Manhunt: The Night Stalker (Season 2) Review & Premiere Details

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Most Acorn TV fans will have at least seen some mention of the 2019 true crime dramatisation Manhunt. It stars Martin Clunes as the talented detective DCI Colin Sutton, and it followed along as he led the investigation into the death of French student Amélie Delagrange.

The three-part series offered a refreshingly original, yet realistic look at the mundane heroism of dedicated investigators. Instead of dwelling on the gore and violence of the crime and criminal, it gave us a look at the systematic efforts, institutional conflicts, and unfailing determination of officers who simply wanted to do their respective parts in getting justice for the victims of horrific crimes.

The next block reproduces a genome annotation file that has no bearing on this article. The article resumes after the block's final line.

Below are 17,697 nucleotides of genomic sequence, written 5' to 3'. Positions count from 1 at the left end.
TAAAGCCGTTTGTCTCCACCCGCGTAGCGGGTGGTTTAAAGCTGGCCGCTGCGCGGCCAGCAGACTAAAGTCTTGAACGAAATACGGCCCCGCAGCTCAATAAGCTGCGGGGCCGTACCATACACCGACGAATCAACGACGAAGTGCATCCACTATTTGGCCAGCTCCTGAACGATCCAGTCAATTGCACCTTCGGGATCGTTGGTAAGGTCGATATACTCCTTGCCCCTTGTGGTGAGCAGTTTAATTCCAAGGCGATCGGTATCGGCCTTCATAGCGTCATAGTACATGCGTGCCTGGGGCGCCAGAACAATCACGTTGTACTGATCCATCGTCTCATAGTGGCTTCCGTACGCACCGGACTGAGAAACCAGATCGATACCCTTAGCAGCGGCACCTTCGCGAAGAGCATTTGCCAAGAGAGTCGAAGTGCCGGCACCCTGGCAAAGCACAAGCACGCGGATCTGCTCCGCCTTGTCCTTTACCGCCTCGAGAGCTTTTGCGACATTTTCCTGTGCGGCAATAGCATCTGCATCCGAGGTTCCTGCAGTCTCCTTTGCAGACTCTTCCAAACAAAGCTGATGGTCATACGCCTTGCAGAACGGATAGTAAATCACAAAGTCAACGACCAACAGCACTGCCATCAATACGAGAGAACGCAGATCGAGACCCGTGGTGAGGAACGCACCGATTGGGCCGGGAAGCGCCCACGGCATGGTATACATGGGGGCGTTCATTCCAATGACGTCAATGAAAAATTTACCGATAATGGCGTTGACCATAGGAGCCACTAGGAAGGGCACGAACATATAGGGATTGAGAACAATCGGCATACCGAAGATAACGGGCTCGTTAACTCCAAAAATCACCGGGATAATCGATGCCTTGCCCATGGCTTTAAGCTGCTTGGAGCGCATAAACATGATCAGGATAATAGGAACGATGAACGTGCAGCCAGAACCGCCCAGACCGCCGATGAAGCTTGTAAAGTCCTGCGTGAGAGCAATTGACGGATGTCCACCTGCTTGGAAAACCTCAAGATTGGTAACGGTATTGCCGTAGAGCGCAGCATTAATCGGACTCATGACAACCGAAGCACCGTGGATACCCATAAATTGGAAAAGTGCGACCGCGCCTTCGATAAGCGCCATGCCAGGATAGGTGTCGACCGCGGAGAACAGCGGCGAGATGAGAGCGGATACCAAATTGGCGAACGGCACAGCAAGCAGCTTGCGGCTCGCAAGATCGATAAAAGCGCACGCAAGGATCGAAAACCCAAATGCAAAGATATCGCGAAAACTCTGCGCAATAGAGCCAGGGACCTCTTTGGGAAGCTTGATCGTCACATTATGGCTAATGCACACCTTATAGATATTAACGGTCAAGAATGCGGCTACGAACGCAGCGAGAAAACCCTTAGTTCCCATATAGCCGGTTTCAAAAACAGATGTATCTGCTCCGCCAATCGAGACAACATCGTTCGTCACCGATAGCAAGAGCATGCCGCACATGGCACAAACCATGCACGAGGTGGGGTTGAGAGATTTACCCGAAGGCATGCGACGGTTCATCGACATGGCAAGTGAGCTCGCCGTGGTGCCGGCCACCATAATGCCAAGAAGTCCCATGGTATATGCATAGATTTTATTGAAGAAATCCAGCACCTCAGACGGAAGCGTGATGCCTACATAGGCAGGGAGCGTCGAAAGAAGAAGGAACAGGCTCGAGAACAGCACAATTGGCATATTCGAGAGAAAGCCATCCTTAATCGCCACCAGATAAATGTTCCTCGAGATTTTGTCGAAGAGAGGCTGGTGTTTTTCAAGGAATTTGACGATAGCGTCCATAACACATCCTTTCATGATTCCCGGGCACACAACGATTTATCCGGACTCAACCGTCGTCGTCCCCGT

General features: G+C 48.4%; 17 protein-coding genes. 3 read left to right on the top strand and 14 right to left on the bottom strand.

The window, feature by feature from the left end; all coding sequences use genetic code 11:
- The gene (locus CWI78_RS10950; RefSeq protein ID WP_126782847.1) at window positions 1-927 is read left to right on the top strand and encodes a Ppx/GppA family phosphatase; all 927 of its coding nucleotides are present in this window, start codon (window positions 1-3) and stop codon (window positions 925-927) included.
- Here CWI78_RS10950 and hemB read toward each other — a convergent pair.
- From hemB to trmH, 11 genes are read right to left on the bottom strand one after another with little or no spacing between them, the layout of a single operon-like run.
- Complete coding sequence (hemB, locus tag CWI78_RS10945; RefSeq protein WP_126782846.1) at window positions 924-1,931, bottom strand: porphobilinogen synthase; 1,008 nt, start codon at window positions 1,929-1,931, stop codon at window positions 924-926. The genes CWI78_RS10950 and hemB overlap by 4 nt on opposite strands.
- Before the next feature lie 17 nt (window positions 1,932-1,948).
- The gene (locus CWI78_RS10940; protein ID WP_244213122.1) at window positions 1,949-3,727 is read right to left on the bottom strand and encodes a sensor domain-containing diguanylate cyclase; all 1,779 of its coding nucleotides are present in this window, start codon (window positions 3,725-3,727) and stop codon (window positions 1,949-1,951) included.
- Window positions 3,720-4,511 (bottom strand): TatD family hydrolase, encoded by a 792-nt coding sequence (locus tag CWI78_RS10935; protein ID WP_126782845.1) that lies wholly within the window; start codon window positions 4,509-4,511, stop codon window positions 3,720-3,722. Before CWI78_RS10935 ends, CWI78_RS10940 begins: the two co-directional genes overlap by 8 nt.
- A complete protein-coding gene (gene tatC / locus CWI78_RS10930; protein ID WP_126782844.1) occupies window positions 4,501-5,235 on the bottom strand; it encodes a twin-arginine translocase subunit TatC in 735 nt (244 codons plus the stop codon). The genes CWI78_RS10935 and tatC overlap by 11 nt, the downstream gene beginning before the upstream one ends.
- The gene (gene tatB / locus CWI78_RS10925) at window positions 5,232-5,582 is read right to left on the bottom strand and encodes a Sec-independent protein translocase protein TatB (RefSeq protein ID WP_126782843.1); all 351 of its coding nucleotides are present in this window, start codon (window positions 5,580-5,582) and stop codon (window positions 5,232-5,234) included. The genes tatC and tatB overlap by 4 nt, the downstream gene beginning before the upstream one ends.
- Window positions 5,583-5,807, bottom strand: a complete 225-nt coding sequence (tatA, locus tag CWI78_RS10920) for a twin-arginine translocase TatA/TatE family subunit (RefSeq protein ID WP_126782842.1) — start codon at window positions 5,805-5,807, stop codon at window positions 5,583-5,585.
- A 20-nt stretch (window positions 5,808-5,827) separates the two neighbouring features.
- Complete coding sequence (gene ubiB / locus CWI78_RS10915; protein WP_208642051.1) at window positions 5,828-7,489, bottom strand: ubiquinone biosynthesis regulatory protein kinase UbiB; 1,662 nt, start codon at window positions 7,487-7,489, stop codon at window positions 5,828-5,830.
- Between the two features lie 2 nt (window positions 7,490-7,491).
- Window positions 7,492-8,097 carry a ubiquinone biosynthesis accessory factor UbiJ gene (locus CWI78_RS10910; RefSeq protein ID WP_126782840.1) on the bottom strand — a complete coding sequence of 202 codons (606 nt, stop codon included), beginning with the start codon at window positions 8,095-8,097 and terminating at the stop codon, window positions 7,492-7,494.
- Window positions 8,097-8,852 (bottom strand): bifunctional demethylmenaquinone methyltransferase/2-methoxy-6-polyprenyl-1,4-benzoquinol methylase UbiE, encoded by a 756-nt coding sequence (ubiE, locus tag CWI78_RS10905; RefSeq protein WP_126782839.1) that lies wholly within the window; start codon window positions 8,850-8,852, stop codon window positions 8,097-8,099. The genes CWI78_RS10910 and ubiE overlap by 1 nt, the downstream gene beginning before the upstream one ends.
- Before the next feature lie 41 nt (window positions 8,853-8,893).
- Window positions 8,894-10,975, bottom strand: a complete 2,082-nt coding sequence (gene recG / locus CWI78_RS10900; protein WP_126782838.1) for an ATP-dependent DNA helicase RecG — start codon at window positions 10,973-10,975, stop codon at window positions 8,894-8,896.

As it was based on a true story, some wondered if there would be a second series. Luckily, DCI Colin Sutton is a man with long and successful career – and a lot of stories to tell. On October 18th, Manhunt: The Night Stalker (effectively, Season 2) becomes available on Acorn TV. 

Note: There are NO plot spoilers in this post. We do, however, feature Sutton’s books under the section “Learn More About the Real DCI Colin Sutton”. Those books include the names of the culprits on their covers – so if you don’t even want to know that much before watching, skip that section at the end.

Table of Contents

Martin Clunes as DCI Colin Sutton Photo Credit: Neil Genower/AcornTV

In Manhunt: The Night Stalker, we again join DCI Colin Sutton for a challenging case, this time following along as he takes over “Operation Minstead”. The case aims to find the man behind 17 years of attacks and burglaries targeting elderly residents of South London.